How To Avoid Becoming A Tired Teacher?
Teachers carry the burden and responsibility of all their students regardless of their age and gender. The educational sector of an entire country relies on the shoulders of these professionals. They shape, mold, and develop the personalities of a whole generation. But can a tired teacher carry anything at all? The answer is scary!
The Realities Of A Teacher Burnout
Teacher burnout is a depression that comes from the workload, and it's not pretty! Overall, this is what a burnt-out, tired teacher looks like:
- They lose interest and pleasure in activities.
- They feel fatigued all the time.
- They have continuous mood swings.
How to Identify Teacher Burnout?
According to experts, professionals, and research, there is a significant overlap between depression and burnout. Hence, the signs and symptoms of both are quite similar. The essential characteristic of a tired teacher is not finding pleasure in things they previously found enjoyable. Some other diagnostic symptoms of this condition include:
- Cynicism, which means the feeling of being detached from life and work, becoming pessimistic, and isolating oneself.
- Emotional and physical exhaustion resulting in 24/7 tiredness, insomnia, concentration problems, forgetfulness, anger management issues, and anxiety.
- Feelings of not being enough, hopelessness, apathy, irritability, and self-loathing.
5 Ways to Avoid Becoming a Tired Teacher
1. Set boundaries
Setting healthy boundaries is essential, whether it's for work, relationships, or anything else in your life. When it comes to teaching, understand the differences between responsibilities and extra workload. First and foremost, stop saying yes to favors and tasks you cannot manage. It is entirely okay to be a little selfish and analyze your own time table and health before accepting a request or doing someone a favor. You can always avoid over-time, extra tasks, and additional responsibilities that are not a part of your job description. And if you don't think you can manage it, that's what you should do - avoid them!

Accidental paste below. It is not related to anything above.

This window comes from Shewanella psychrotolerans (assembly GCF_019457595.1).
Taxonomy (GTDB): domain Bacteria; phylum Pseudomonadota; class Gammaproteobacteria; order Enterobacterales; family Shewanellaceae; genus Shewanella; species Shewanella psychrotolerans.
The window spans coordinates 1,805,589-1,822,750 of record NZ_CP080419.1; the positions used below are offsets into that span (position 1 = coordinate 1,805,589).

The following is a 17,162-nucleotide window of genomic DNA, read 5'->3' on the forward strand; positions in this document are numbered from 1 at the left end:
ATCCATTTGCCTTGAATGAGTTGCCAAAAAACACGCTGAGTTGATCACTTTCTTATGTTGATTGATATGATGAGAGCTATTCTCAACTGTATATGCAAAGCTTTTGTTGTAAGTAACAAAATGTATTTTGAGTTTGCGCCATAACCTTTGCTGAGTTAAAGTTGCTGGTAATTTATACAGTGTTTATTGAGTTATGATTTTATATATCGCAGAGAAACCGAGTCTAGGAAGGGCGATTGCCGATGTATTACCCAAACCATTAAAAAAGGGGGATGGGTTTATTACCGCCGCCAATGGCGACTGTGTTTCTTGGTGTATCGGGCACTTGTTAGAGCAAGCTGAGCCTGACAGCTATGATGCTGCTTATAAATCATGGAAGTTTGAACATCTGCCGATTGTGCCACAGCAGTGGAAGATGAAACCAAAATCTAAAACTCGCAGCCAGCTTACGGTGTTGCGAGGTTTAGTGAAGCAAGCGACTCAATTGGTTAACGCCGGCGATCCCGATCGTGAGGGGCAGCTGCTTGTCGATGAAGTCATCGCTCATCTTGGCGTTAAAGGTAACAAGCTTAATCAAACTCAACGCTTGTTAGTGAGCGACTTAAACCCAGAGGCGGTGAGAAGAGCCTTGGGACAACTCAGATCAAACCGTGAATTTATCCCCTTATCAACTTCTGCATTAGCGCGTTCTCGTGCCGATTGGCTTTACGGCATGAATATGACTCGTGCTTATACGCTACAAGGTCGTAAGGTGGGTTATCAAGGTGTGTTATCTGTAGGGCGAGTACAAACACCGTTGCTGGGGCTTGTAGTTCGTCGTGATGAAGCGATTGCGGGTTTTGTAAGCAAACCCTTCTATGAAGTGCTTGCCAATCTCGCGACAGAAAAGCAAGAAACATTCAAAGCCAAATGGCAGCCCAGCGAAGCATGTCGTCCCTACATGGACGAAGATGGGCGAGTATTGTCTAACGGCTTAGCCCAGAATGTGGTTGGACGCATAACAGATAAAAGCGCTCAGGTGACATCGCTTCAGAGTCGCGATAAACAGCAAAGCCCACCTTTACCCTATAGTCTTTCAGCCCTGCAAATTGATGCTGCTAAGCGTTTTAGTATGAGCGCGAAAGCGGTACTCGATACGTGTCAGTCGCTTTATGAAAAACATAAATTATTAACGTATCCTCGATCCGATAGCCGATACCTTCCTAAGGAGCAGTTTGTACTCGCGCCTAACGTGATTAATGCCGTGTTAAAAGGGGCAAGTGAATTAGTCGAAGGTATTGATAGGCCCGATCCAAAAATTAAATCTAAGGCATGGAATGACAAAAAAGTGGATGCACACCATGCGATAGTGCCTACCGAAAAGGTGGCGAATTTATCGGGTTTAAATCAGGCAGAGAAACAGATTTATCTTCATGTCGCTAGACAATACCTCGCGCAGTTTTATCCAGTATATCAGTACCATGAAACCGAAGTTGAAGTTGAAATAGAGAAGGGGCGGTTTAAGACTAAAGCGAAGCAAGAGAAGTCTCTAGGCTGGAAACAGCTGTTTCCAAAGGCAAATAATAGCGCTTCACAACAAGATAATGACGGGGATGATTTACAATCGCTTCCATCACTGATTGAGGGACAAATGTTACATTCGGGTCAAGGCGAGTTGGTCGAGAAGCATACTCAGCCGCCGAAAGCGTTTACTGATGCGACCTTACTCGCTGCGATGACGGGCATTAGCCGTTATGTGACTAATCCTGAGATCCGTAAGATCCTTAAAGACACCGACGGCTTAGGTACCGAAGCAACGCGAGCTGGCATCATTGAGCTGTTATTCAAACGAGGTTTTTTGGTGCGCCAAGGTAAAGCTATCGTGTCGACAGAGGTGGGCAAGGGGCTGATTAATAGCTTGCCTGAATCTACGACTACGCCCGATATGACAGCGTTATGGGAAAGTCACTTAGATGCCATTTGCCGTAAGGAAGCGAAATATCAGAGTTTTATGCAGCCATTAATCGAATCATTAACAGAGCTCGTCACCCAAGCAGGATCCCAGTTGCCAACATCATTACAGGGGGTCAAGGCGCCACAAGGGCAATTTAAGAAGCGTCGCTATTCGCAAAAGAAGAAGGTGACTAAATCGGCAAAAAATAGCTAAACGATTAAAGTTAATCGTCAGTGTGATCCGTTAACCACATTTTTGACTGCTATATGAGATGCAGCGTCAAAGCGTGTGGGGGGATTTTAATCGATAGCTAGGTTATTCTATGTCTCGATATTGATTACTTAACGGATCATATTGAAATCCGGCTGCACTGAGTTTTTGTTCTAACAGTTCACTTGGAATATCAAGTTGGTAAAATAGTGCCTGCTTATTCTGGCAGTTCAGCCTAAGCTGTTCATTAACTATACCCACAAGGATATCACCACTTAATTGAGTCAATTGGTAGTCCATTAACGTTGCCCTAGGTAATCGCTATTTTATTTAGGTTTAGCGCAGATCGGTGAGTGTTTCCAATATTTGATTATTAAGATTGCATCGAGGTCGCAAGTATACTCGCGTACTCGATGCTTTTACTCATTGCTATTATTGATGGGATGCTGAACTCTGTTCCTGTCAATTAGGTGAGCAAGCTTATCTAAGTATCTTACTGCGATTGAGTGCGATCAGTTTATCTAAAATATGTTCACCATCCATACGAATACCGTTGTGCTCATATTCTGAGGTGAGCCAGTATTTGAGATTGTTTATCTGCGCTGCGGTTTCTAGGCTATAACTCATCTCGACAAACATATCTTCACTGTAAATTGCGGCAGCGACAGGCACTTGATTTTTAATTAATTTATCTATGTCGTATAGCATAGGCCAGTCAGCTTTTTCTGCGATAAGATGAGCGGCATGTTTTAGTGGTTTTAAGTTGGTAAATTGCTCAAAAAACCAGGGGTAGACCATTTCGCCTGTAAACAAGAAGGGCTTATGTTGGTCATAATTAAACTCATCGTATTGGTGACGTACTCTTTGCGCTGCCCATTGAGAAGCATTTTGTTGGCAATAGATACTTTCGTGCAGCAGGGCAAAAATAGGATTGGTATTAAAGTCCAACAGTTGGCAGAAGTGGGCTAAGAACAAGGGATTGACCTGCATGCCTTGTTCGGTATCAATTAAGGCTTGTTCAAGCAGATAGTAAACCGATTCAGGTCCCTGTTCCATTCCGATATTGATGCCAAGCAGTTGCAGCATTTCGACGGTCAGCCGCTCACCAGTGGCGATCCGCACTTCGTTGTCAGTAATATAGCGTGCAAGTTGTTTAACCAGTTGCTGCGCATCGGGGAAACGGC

2. Balance work with life
The primary cause of a tired teacher is that they fail to balance their life and work. It might take some (or a lot of) time and effort to find this balance and maintain it. But you must give it your attention. If you lean more towards the former, the balance is disturbed, and you will inevitably be overwhelmed. The burnout will come sooner than you expect!
Make sure you find a hobby and indulge yourself in it every now and then. Spending quality time with friends and close family should have equal priority as your work. Go on dates with your significant other, hang out with your kids, go to your mom's place for breakfast. Find ways to balance your hectic week with a relaxing weekend.
3. Social networking
Having a supportive and encouraging social network is immensely helpful in preventing becoming a tired teacher. Have an active social life that you can lean back on when you need to take a breath. Your social life could consist of your colleagues, old friends, family members, cousins, or literally anyone! They could be relevant or irrelevant to your teaching profession. All you need is a lively group of people you can talk to when feeling overwhelmed, intimidated, or stressed.
More often than not, a tired teacher will look and feel like a mess. These individuals completely stop taking care of themselves, physically or mentally, sometimes even both! Thus, if you want to avoid such a severe burnout, make sure you give yourself a little bit of time every day. This time could be a shower before you go to bed, ten minutes of meditation in the evening, a nice walk in the morning, or just a cup of coffee during the day. Make sure you do something nice and thoughtful for yourself every day, something that makes you happy and relaxed and takes your mind off of the stress for a while.
Even though some think that pre-planning is just more work on top of work, it saves you a lot of time and effort. Pre-planning means that you have already done all the critical thinking, planning, and deciding. Now all you have to do is implement the plan! If such a habit saves you from a lot of stress at the final moment, then it's easily worth it. Plus, it helps you avoid most of the things that could go wrong. Therefore, pre-planning is one of the best ways to prevent additional stress.
Indeed, working on yourself is an essential part of avoiding burnouts. However, you can also share or reduce your workload to prevent such a disastrous situation. Tools, technical equipment, and software can help you train your students better and improve their skills. For example, Keyboarding Online significantly improves children's typing skills without you having to do a lot of work. Such tools and software share a large portion of your workload. Let tech share some of the workload and avoid becoming a tired teacher.